When eighth-grader Arden Louchheim thinks about the Trump administration’s treatment of the press today, she sees parallels to her family’s past.
“Just as President Roosevelt did 75 years ago, President Trump is trying to only let citizens see one-sided news: the news that he agrees with. The current executives are promoting racism by trying to exclude people based on their race or religion,” Louchheim wrote this fall.
Louchheim ended her essay with a warning: “The internment camps of World War II show how abuse of the free press can contribute to painful mistakes, and with the current state of the government, we could be heading down that path again. This issue is especially important to me because my grandparents and their siblings were some of the internees. We must remember that our country was built upon truth so we cannot let history repeat itself.”
The Rowland Hall student was selected as one of three winning writers in an annual essay contest held in conjunction with the McCarthey Family Foundation Lecture Series: In Praise of Independent Journalism. She will receive a check for $1,500, awarded in the category for students in grades 6-8.
Molly Chien, a 10th-grade student at the Salt Lake Center for Science Education, won in the category for grades 9-12 and will receive $2,500. Braxton Thornley, a senior at Dixie State University, won in the college category and will receive $4,000.
The three students will be recognized on Saturday, Nov. 10, at the 13th annual McCarthey Family Foundation Lecture at 7 p.m. at Rowland Hall in Salt Lake City. Mika Brzezinski and Joe Scarborough, co-hosts of “Morning Joe” on MSNBC, will discuss “Press, Politics, and the Midterms.”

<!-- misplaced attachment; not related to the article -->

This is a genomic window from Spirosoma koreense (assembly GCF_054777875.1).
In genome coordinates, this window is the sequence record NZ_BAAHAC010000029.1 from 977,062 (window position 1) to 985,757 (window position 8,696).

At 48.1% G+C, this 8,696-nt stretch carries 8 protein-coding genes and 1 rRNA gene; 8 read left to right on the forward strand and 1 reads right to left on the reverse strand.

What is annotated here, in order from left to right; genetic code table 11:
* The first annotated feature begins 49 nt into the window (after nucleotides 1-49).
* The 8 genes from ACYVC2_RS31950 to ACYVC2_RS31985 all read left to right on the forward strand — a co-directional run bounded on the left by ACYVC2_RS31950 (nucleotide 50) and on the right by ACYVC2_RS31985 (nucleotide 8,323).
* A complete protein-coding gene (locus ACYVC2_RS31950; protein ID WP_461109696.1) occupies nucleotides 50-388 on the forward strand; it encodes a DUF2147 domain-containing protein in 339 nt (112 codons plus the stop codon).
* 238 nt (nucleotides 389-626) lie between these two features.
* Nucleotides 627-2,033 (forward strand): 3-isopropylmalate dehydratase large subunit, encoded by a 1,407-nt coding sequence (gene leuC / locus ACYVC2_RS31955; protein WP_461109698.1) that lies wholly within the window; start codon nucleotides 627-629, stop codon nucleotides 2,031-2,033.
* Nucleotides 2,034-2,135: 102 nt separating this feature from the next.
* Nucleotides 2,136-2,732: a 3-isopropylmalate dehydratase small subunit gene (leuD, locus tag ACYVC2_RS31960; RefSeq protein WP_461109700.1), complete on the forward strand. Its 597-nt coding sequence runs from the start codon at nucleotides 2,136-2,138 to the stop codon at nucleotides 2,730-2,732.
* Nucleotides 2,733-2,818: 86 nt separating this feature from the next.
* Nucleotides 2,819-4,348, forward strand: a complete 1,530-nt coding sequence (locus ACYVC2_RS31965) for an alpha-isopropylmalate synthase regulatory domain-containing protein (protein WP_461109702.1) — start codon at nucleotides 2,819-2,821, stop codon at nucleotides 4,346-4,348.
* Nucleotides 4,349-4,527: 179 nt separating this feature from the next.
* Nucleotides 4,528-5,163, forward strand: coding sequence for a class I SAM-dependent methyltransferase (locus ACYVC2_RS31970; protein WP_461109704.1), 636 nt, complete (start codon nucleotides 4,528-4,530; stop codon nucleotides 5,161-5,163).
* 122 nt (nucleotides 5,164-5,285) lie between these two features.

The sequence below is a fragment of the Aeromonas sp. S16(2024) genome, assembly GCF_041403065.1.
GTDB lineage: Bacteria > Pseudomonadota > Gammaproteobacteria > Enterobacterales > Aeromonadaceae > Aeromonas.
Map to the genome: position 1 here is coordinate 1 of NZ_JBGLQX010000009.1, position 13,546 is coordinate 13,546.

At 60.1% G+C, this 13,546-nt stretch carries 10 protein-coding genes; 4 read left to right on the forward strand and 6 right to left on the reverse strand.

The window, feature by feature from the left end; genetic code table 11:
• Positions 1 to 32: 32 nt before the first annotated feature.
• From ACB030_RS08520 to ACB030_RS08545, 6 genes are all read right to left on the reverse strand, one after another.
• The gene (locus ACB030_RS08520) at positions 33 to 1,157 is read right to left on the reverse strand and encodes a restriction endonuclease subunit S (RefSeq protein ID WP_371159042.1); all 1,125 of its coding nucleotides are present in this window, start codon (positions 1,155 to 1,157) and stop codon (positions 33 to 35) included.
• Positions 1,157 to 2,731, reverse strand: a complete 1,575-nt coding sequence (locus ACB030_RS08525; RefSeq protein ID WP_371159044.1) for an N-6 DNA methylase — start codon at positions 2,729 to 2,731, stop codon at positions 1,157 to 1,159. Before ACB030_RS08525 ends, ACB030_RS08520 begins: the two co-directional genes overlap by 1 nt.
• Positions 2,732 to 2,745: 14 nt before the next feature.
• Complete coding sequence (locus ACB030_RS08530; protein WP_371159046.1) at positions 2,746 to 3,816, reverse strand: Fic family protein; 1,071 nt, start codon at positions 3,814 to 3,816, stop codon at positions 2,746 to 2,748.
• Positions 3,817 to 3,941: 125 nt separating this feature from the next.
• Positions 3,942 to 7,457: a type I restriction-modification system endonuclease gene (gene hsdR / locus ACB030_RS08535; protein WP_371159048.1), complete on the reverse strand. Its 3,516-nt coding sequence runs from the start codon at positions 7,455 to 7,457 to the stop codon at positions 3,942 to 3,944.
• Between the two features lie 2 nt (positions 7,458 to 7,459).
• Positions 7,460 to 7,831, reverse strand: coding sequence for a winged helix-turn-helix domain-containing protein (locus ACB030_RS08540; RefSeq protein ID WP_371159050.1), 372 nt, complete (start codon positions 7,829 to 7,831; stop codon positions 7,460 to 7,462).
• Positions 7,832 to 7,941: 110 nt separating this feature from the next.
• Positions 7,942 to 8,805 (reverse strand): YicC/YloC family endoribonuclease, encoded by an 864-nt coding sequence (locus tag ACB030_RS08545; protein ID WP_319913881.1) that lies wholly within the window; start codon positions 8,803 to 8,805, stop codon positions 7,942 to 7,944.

The lecture is free and open to the public, and the winning essays will be printed in the evening’s program.
The essay contest expanded beyond just college students this year to encourage younger writers to consider the importance of the freedom of the press, at a time when journalists are accused of being part of a “fake press” and “enemies of the people,” said Philip G. McCarthey, a foundation trustee, in a statement.
“The quality of writing and thoughtfulness of the essays surpassed our expectations and confirmed our rationale for the competition,” he noted.
More than 400 essays were submitted, and the jurors did not know the writers’ identities as they evaluated the essays.
Chien’s essay focused on the watchdog role of the press: “The First Amendment was created as a means for citizens to hold the government accountable for its actions. The transparency that journalism provides acts as the light that keeps democracy alive.”
Thornley’s essay also explored how democracy and a free press are, he wrote, “inseparably bound, the one nurtures the other.”
With a nod to Theodore Roosevelt’s call for “relentless exposure” of evil men and evil practices, Thornley wrote: “It is the role of this ‘relentless exposure’ that is key: the public cannot be offended by that which it cannot see. The electorate of democratic societies cannot stamp out evil if that evil is never brought to light.”
Jurors included Sarah McCarthey and Tommy McCarthey; Deseret News reporter and columnist Lois Collins; Mary Dickson, director of community relations at KUED Channel 7; Nancy Melich, former theater critic at The Salt Lake Tribune; Lex Hemphill, former Tribune sportswriter, columnist and editorial writer; and Terry Orme, former editor and publisher of The Tribune.
• Grades 6-8: Aiden Gandhi, Rowland Hall; Avery Taylor, Lehi Junior High; Sam Gustafson, St. Vincent de Paul Catholic School.
• Grades 9-12: Gwendolyn Orme and Kalson Yussuf, both from Judge Memorial Catholic High School; Katy Dark, Rowland Hall.
• University/college: Don J. Thorpe, Salt Lake Community College; Madeline Brague and Vasiliki Karahalios, both from University of Utah.